A new liquor policy has been announced for Kalgoorlie-Boulder, a town in the Western Australia Goldfields region, located 600 kilometres east of Perth, to “reduce alcohol-fuelled disturbances”.
The new policy was announced on Monday and will involve year-round point of sale controls such as photo identification checks for anyone buying alcohol from local bottle-shops and other "packaged outlets".
“People will now be refused service without an acceptable form of identification reducing the potential for street drinking and anti-social behaviour to occur,” said city chief executive John Walker in an announcement.
“The measures are specifically aimed at eradicating the supply of alcohol to people from remote communities who exercise their right to ‘holiday’ and behave badly on the streets of Kalgoorlie-Boulder."
Local police will also target people purchasing alcohol on behalf of others.
The CEO of the Liquor Stores Association of WA, Peter Peck, told local media he was alarmed by Mr Walker's comment about the measure’s intention.
“You can't just take a brush and say everyone from a particular community shouldn't be allowed to have something purely because they're from that community,” said Mr Peck.
“I think that's extremely wrong and it's a dangerous path to take."
WA's Racing and Gaming Minister, Paul Papalia, also raised concerns over the comment.
“While I understand the Liquor Accord has a responsibility to manage the service of alcohol in the region, liquor stores must exercise reasonable judgement if refusing service...this should never be based on a customer's usual residence, race or cultural background," he said.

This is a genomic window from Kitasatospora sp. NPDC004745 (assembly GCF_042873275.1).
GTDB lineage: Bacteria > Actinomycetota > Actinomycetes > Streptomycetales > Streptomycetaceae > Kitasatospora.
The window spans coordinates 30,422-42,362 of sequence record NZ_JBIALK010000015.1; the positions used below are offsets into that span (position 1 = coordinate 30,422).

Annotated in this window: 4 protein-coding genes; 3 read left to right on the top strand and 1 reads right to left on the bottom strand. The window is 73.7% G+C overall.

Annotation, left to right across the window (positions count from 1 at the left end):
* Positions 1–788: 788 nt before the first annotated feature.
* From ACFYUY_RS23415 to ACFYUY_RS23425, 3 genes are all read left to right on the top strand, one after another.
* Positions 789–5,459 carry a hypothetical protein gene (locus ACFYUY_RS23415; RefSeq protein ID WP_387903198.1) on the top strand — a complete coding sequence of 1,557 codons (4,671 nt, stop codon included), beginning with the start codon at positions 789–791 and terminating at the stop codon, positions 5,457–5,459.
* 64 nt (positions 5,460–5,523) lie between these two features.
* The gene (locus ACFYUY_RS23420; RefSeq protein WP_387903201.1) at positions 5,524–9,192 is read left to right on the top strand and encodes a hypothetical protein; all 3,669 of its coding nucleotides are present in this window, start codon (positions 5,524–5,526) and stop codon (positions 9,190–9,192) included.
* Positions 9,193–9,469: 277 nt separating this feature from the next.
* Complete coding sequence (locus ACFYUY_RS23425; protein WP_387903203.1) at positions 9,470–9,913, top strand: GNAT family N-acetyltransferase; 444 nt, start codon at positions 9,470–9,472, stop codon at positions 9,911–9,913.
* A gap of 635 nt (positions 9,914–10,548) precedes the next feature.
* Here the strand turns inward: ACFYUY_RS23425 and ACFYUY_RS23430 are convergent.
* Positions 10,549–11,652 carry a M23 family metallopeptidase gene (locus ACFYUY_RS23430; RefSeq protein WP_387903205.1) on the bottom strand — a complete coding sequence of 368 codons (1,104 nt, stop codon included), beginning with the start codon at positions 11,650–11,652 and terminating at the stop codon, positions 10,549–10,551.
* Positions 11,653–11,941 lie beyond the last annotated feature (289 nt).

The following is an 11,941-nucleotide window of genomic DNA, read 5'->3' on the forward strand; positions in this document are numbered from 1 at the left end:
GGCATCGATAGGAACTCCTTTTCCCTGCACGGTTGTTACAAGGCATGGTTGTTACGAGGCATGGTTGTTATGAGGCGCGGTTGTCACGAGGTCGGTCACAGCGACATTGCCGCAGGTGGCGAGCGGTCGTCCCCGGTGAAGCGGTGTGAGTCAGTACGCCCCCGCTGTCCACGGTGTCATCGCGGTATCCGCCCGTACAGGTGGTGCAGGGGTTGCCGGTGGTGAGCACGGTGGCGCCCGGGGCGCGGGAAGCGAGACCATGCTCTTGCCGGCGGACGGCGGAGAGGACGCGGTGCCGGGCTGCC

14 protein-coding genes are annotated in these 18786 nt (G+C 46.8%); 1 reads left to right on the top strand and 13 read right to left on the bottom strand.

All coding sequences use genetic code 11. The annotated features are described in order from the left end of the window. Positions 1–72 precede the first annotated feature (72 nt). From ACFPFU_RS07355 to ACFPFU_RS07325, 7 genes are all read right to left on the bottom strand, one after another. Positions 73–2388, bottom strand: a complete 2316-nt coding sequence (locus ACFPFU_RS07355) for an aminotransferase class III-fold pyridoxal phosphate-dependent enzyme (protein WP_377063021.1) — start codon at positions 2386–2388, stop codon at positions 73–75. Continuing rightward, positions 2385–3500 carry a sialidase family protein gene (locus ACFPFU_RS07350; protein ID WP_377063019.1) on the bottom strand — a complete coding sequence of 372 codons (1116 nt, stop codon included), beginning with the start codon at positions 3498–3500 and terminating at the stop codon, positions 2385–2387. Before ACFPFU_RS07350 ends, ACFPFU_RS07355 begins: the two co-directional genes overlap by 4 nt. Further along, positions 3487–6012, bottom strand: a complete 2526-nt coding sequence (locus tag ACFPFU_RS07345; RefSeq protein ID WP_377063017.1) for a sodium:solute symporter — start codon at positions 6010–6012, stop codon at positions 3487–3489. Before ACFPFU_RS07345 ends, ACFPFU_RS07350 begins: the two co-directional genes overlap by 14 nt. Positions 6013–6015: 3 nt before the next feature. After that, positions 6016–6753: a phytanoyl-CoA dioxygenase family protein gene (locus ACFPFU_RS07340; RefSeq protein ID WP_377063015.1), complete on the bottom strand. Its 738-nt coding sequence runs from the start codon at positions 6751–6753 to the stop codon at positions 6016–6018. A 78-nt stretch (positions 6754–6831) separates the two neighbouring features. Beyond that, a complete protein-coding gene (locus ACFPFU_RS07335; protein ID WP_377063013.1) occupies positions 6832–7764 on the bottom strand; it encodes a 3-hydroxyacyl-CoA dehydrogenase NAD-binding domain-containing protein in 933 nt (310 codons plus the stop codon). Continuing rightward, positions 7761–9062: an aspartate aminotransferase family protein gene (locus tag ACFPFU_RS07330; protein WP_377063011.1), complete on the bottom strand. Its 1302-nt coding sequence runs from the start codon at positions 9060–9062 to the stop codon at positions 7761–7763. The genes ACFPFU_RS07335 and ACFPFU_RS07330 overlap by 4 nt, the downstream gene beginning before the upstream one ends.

“Tourists, holiday-makers or visitors are entitled to purchase packaged liquor, unless the licensee has a legitimate concern of disorderly or anti-social conduct. The City of Kalgoorlie-Boulder should avoid creating unnecessary and harmful divisions in the community.”
The comments from Mr Walker come one month after member for Kalgoorlie Kyran O’Donnell and the City of Kalgoorlie-Boulder Mayor John Bowler said the influx of people from the Ngaanyatjarra Lands had resulted in an increase in anti-social behaviour in the town.
In a joint statement released on January 22, the two men said “enough is enough” and claimed Ngaanyatjarra Lands people had been disrespectful.
“The issue is getting worse and out of control each year and it is about time that we stop tiptoeing around the issue in the hope that it will die down, or be someone else’s problem,” they said in a joint statement last month.
“These people show utter disrespect to our city, to our residents, our properties and they give their own people a bad reputation and total disregard for their own culture.”
Other measures introduced by the Accord include establishing a communication platform, signage and voluntary tightening of sales to discourage excessive liquor consumption in the community.